The mandatory two-week quarantine on the Princess Diamond cruise ship, which ended on Wednesday, was meant to stop the spread of coronavirus. Instead, it might have served as a giant floating incubator.
More than 600 people on board have become infected, and experts warn that hundreds of others getting off the ship could unknowingly be taking the virus with them.
While Japanese health authorities say it’s now safe to end the isolation of thousands of passengers who have so far tested negative, the U.S. Centers for Disease Control says otherwise. The CDC has declared that people leaving the ship cannot enter the U.S. for at least 14 days, as it believes they pose an “ongoing risk.”
“While the quarantine potentially conferred a significant public health benefit in slowing transmission, CDC’s assessment is that it may not have been sufficient to prevent transmission among individuals on the ship,” it said in a statement. “CDC believes the rate of new infections on board, especially among those without symptoms, represents an ongoing risk.”
The Diamond Princess, carrying 3,711 people, went into quarantine off Yokohama on Feb. 5, after a former passenger tested positive for Covid-19.
But even among efforts to stop the spread of the disease on board, the number of infections on board has continued to rise rapidly, swiftly becoming the largest cluster outside Mainland China. On Wednesday, Japan’s health ministry confirmed another 79 infections on the ship, bringing the total to 621 out of 3,011 tested.
READ: The worst coronavirus outbreak outside China is on a ship quarantined in Japan
Efforts at infection control on board have come in for blistering criticism from some medical experts, who fear the quarantine may have effectively acted as an incubator for the disease, with patients becoming infected during the lockdown.
Kentaro Iwata, professor of infectious diseases at Kobe University Hospital, posted a YouTube video Tuesday describing the situation he witnessed on board the Princess Diamond, which he called “completely inadequate in terms of infection control.”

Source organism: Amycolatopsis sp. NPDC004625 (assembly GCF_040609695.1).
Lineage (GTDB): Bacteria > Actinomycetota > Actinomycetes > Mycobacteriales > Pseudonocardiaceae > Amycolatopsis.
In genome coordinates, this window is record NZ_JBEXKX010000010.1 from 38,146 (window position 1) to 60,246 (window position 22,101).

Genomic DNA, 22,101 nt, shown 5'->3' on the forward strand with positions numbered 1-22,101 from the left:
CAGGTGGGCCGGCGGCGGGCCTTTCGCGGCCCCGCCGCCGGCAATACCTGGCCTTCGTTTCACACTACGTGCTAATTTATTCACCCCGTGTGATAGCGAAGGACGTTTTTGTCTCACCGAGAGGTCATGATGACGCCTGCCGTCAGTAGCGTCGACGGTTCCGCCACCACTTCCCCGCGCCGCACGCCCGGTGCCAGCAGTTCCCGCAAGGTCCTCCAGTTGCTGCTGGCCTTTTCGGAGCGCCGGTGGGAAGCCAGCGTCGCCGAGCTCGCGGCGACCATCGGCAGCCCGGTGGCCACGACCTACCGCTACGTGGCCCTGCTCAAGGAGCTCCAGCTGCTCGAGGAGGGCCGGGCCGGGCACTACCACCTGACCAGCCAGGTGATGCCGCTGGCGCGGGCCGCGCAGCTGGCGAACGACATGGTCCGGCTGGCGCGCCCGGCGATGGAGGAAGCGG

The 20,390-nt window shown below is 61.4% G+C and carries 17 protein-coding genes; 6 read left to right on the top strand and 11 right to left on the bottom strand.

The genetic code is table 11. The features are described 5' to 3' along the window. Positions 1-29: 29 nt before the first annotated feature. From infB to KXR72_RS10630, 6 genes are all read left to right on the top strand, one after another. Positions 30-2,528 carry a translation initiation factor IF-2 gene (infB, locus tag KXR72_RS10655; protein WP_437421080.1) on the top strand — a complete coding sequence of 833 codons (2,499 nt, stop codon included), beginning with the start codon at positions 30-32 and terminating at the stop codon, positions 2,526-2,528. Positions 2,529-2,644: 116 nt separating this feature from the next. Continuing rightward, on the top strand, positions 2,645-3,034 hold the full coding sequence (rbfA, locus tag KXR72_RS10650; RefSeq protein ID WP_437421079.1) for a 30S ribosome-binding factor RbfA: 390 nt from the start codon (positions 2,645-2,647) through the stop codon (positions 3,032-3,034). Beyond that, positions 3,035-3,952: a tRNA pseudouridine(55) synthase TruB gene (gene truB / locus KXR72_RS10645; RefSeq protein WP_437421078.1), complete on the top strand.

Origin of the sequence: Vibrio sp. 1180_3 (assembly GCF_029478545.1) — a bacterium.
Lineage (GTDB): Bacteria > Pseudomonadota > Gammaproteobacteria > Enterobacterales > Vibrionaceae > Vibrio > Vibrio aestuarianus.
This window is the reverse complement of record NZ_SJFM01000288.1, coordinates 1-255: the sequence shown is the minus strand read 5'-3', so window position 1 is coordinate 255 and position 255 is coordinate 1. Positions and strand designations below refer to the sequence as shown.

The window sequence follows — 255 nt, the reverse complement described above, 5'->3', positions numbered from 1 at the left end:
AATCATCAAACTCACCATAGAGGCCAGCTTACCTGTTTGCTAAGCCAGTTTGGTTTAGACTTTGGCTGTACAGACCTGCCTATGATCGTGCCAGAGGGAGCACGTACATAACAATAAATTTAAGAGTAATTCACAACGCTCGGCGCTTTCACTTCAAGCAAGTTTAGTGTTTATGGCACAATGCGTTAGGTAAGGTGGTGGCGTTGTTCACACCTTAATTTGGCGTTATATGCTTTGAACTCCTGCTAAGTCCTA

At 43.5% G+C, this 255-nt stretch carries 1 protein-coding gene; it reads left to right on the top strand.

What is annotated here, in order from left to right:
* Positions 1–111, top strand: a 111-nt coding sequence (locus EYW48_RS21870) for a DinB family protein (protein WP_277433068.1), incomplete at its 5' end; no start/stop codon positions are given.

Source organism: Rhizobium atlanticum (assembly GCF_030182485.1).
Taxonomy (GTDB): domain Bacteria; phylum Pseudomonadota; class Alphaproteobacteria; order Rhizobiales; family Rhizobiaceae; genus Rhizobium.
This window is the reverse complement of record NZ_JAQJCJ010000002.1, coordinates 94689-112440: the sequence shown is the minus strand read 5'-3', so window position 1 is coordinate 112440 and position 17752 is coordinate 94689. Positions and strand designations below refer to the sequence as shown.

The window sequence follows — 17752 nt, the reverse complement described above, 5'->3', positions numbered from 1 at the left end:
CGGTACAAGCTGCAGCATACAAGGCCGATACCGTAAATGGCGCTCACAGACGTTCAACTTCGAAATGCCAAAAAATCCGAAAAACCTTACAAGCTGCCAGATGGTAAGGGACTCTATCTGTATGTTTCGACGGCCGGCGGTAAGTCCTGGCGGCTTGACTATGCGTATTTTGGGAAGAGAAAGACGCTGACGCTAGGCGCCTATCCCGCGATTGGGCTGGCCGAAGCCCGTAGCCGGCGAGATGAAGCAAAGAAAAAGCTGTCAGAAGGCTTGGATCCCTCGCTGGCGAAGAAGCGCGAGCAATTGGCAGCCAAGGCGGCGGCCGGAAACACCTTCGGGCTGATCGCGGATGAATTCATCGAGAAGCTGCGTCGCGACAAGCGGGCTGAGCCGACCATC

He said that in the chaotic environment on board, the infected were not adequately separated from the healthy, and that he was more fearful for his health on the ship than he had been responding to the Ebola epidemic in Africa.
“I never had fear of getting infection myself for Ebola, SARS or cholera because I know how to protect myself, and how to protect others, and how infection control should be,” he said.
“But inside the Diamond Princess I was so scared.”
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During the quarantine, passengers have largely been confined to their cabins, except for brief sessions when they are allowed on deck for fresh air, provided they wear masks and gloves. But crew members have not been quarantined, and passengers have reportedly been spotted talking to each other without masks across neighboring balconies.
Officials involved in the medical response to the outbreak onboard have also been infected; in the latest case, a doctor who had been on board returned a positive test Wednesday.
As the number of infections rises, Dr. Masahiro Kami, head of the Japanese nonprofit Medical Governance Research Institute, told the Financial Times that he believed that the passengers being allowed to leave could be carriers of the virus, even if they hadn’t yet returned a positive test.
“They could have been infected as they got off,” he said.
READ: Shocking videos show Chinese authorities humiliating people for not wearing masks
Japanese officials have defended their response in the face of the criticism. Shigeru Omi, an infectious disease specialist advising the government, insisted that the “isolation strategy worked,” and said he believed that the majority of infections had occurred before the ship was put in isolation.
But he said that officials had faced major challenges in their work. “Almost 4,000 people stay on this ship, which is not designed for isolation for several weeks, and this is a very challenging situation,” he told reporters.
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For the passengers, who are being released in groups over several days, the end of the quarantine was a huge relief.
“Victory!” tweeted passenger Yardley Wong, a Hong Konger, as he left the ship after 14 days, posting a picture alongside his son flashing the V-sign. “The boys are so ready to have fun again.”
Cover: A passenger who disembarked from the quarantined Diamond Princess cruise ship peeks out of a bus window Wednesday, Feb. 19, 2020, in Yokohama, near Tokyo. Hundreds of passengers began leaving the cruise ship Wednesday after the end of a much-criticized, two-week quarantine that failed to stop the spread of a new virus among passengers and crew. (AP Photo/Jae C. Hong)